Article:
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The Clan of the Cave Bear

(Earth's Children #1)

4.04  ·  Rating details ·  212,788 ratings  ·  6,050 reviews
This novel of awesome beauty and power is a moving saga about people, relationships, and the boundaries of love. Through Jean M. Auel's magnificent storytelling we are taken back to the dawn of modern humans, and with a girl named Ayla we are swept up in the harsh and beautiful Ice Age world they shared with the ones who called themselves the Clan of the Cave Bear.

A natural di
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Paperback, 587 pages
Published April 4th 2002 by Coronet (first published May 4th 1980)
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Malone I read this when I was 11. The sex scenes didn't corrupt me. I'd be horrified at my mother if she had kept it from me until I was 17 just because of…moreI read this when I was 11. The sex scenes didn't corrupt me. I'd be horrified at my mother if she had kept it from me until I was 17 just because of sex, because this is still one of my favourite books of all time.

It is definitely appropriate for a teen.(less)
Tigress (Warrior Elf) Goodreads is not a site for reading books. It's just for reviewing and keeping track of books you've read/want to read, and connecting with other…moreGoodreads is not a site for reading books. It's just for reviewing and keeping track of books you've read/want to read, and connecting with other readers. You still have to get books from the library, bookstore, Amazon, etc.(less)

Community Reviews

Showing 1-30
Average rating 4.04  · 
Rating details
 ·  212,788 ratings  ·  6,050 reviews


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Kinga
Mar 13, 2011 rated it it was ok  ·  review of another edition
Ms Auel, there are some things I’d like to talk to you about. Be warned I’m quite angry because I keep reading your books for some bizarre reason and I cringe and tear my hair out in despair. See, you had a good story there – a little Cro-Magnon orphan girl found and raised by Neanderthals. I didn’t even care she turned out to be the smartest, most beautiful, ingenious little thing and the villain in the story was almost grotesque and cartoonish in his evildoing. I knew no real harm would ever c ...more
Corey
Aug 30, 2007 rated it really liked it  ·  review of another edition
The thing that strikes me most about her work is that every time there's a new discovery about how paleolithic people lived, it goes along with her stories. Things they said were silly back when she wrote it (Neanderthals with instruments, Neanderthals living with homo sapiens sapiens, and the like) keep proving true.

She presents interesting ideas of cognition, culture and how societies develop. The first two books are her best I think. The rest remain interesting if you can deal with the const
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Melissa ♥ Dog/Wolf Lover ♥ Martin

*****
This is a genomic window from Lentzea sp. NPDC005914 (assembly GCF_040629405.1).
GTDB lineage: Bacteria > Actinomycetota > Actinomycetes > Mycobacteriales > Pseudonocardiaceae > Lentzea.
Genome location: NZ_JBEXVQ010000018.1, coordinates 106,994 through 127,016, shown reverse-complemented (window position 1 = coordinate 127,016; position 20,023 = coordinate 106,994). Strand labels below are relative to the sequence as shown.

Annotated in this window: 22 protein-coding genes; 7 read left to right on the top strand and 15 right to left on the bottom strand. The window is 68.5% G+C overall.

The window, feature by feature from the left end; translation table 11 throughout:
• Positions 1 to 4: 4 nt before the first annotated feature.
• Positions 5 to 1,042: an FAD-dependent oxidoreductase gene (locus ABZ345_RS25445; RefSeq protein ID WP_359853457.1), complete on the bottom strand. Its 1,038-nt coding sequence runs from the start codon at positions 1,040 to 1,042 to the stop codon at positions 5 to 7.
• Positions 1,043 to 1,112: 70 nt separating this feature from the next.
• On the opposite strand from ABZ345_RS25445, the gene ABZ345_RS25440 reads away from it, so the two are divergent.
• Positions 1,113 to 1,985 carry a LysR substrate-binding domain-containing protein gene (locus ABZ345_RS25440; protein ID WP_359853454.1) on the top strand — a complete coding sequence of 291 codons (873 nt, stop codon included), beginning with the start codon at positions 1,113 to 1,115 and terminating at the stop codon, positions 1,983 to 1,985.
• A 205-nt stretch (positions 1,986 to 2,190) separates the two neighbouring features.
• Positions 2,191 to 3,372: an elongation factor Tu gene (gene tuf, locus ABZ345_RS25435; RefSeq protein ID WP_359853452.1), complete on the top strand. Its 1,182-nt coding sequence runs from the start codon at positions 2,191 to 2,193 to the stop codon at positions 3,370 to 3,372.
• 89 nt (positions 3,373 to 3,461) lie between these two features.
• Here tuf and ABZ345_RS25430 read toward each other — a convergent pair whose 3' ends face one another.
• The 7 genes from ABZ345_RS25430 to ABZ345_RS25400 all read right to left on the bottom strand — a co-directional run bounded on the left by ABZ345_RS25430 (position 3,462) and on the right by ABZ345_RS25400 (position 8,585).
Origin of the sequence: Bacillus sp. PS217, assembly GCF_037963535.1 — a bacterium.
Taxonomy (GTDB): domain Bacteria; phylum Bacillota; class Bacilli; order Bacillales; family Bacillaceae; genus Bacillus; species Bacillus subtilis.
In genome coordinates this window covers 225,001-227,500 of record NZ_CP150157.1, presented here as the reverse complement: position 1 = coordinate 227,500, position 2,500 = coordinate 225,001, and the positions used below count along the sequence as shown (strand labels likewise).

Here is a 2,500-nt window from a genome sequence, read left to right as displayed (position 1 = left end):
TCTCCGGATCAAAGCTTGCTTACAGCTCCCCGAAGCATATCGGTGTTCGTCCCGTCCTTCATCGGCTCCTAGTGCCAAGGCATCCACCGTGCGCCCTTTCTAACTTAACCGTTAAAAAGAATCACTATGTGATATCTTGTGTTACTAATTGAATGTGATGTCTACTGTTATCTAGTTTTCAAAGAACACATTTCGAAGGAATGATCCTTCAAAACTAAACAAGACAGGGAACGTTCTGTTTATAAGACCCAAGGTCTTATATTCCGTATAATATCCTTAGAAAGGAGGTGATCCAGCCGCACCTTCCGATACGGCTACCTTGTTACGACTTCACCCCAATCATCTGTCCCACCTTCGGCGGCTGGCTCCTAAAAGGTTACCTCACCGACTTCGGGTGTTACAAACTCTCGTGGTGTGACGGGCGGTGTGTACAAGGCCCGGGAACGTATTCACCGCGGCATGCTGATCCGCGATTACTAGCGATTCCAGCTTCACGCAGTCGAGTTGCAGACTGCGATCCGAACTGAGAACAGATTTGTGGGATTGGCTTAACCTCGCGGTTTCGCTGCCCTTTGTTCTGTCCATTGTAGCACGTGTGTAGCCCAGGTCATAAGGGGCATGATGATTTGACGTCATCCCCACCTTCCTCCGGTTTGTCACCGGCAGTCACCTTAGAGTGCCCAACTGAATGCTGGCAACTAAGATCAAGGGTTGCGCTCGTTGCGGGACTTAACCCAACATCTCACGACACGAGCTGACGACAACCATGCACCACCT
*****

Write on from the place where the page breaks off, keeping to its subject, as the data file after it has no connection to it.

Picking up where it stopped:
Omg!! This book was awesome!! Yes, there were some parts but there always seem to have those in books I read! I still loved it!



Happy Reading!

Mel 🖤🐶🐺🐾
Lyn
Oct 02, 2014 rated it really liked it  ·  review of another edition
I once read an article from National Geographic in which the author had spent some time living with a Stone Age tribe in Africa. The people were a studied anachronism, living in modern times, but within a carefully maintained atavistic society of hunting and gathering. Most endearing of this study was the author’s observations about the interactive dialogue amongst the members of the tribe. One wife would say to her husband, “another woman has three beads, I only have two, I wish I had a husband ...more
Charlotte May
This was a great pick! I thoroughly enjoyed this read!
Set during prehistoric times, Ayla’s Home and her family are lost to a devastating earthquake. Homeless and alone she wanders the land, barely surviving, until she is found by Iza - a member of The Clan.
Ayla struggles to fit in and to be accepted by The Clan, its customs foreign to her. Their treatment of women being the main hurdle - all women are below men in status, expected to cook for the men, never to ignore a direct order from a man
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Julie
Aug 23, 2018 rated it it was ok  ·  review of another edition
I could easily sit between a red-faced evolutionist and a screaming creationist, both arguing around me, and quite contentedly finish any book I was reading.

I'm no Louis Leakey, people.

I'm no Tammy Faye Baker, either.

I am, in fact, an anthropological airhead, and arguing with me about creationism or evolution is like trying to convince me to become interested in my car's transmission. Whatever the hell that is.

Ain't going to happen, folks.

I figure. . . if I don't personally have
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Werner